Example 6

(2R,4S,E)-3-ethylidene-4-(2-(4-hvdroxyphenethoxy)-2-oxoet hvD-2- (((2R,3S,4R,5R,6S)-3,4,5-trihvdroxy-6-(hvdroxymethyl)tetrahv dro-2H-pyran-2-vDoxy)- 3,4-dihydro-2H-pyran-5-carboxylic acid.

To a stirred solution of crude (2R,4S,E)-4-(2-(4-acetoxyphenethoxy)-2-oxoethyl)-3- ethylidene-2-(((2R,3S,4R,5S,6S)-3,4,5-triacetoxy-6-(acetoxym ethyl)tetrahydro-2H- pyran-2-yl)oxy)-3,4-dihydro-2H-pyran-5-carboxylic acid in ethanol (85 % aqueous) (5 ml_), hydrazine monohydrate (447.28 pl_, 9.22 mmol, 12 equiv.) was added and stirred at 44 °C for 6 h. The reaction mixture was acidified with HCI 9% until pH value 4-5 and washed with EtOAc, dried over Na2S04, and removed by rotary evaporation. The crude product was purified by silica gel chromatography (CH 2 CI 2 /MeOH, 100 85:10 v/v) to yield 40 % of the title compound (overall yield from oleoside). Example 7 Oleocantal or (S,E)-4-hydroxyphenethyl 4-formyl-3-(2-oxoethyl)hex-4-enoate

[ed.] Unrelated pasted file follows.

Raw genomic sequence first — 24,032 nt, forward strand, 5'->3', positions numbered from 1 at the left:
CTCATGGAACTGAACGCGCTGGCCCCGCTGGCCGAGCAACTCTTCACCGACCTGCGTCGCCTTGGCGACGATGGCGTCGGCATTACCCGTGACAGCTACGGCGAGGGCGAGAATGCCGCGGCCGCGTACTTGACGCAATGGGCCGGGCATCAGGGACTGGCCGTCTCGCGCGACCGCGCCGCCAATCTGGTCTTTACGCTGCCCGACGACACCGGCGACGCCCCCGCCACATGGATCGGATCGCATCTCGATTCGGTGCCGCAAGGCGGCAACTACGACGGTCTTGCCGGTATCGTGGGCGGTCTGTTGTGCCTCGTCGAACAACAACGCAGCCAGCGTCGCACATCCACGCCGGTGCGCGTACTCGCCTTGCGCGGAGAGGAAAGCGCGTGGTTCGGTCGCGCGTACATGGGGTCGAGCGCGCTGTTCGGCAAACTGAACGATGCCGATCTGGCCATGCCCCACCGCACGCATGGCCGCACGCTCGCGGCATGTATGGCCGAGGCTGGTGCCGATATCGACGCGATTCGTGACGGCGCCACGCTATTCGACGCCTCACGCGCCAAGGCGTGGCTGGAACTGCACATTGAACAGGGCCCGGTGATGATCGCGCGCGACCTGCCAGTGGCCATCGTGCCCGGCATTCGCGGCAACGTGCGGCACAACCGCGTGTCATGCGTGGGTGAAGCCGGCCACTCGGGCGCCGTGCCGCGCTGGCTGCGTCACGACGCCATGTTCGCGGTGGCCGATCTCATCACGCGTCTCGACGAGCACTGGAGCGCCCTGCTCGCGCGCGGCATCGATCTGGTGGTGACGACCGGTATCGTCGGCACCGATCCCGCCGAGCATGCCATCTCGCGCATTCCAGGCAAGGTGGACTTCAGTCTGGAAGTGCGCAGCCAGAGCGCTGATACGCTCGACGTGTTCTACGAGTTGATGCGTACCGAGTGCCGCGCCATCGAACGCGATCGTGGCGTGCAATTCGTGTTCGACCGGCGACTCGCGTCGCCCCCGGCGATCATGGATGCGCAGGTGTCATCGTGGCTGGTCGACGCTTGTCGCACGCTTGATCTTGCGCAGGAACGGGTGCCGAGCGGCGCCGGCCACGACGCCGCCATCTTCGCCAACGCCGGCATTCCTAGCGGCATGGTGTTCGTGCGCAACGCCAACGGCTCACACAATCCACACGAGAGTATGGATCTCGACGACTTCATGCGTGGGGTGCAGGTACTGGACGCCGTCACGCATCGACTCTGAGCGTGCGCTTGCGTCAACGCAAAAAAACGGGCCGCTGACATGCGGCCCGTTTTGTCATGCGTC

To a solution of (2R,4S,E)-3-ethylidene-4-(2-(4-hydroxyphenethoxy)-2-oxoethyl )-2- (((2R,3S,4R,5R,6S)-3,4,5-trihydroxy-6-(hydroxymethyl)tetrahy dro-2H-pyran-2-yl)oxy)- 3,4-dihydro-2H-pyran-5-carboxylic acid (50 g, 0.095 mmol, 1 equiv.) in CH 3 COOH/CH 3 COONa 0.05M pH=5 (5 ml.) b-glucosidase was added (7.09 mg, 17.46 units/mg, 1 equiv.) and stirred at 37 °C for 3 h. The reaction mixture was washed with DCM. The organic layer was dried over Na2S04, and removed by rotary evaporation. The purification was accomplished by silica gel chromatography (DCM/MeOH, 100 95:5 v/v) to obtain oleocanthal (21.9 mg, 76%). Example 8

(2R,4S,E)-4-(2-(3,4-diacetoxyphenethoxy)-2-oxoethyl)-3-et hylidene-2-

(((2R,3S,4R,5S,6S)-3,4,5-triacetoxy-6-(acetoxymethyl)tetr ahydro-2H-pyran-2-yl)oxy)- 3,4-dihydro-2H-pyran-5-carboxylic acid.